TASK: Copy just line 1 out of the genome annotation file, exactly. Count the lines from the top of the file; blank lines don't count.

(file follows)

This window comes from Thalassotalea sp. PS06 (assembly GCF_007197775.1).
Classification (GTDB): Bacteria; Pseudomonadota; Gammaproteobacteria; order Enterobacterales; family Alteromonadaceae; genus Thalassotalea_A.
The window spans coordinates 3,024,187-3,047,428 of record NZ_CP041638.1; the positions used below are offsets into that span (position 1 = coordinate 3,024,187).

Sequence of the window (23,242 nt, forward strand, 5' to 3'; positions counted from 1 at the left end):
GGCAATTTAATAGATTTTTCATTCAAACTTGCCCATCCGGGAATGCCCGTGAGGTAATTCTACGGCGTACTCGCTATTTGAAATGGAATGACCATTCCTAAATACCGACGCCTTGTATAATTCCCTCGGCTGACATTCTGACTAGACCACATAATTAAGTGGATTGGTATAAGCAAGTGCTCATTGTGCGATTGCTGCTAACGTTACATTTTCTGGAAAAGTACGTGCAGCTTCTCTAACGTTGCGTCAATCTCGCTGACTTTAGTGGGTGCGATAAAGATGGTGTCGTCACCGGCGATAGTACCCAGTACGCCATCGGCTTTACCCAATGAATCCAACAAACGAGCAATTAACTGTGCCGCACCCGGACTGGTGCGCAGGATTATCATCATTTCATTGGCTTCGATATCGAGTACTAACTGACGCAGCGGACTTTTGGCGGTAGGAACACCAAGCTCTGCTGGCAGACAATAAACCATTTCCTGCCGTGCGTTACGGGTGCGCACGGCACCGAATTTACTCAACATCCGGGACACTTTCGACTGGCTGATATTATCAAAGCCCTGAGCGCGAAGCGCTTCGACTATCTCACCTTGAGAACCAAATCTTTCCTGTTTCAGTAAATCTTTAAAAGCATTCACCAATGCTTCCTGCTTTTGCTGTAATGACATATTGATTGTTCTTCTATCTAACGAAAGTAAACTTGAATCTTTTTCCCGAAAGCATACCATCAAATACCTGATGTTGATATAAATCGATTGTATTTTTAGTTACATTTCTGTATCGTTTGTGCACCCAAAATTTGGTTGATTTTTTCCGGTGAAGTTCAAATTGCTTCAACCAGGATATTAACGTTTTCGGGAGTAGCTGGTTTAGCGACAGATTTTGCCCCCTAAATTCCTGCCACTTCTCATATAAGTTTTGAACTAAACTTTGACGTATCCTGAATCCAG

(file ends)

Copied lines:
This window comes from Thalassotalea sp. PS06 (assembly GCF_007197775.1).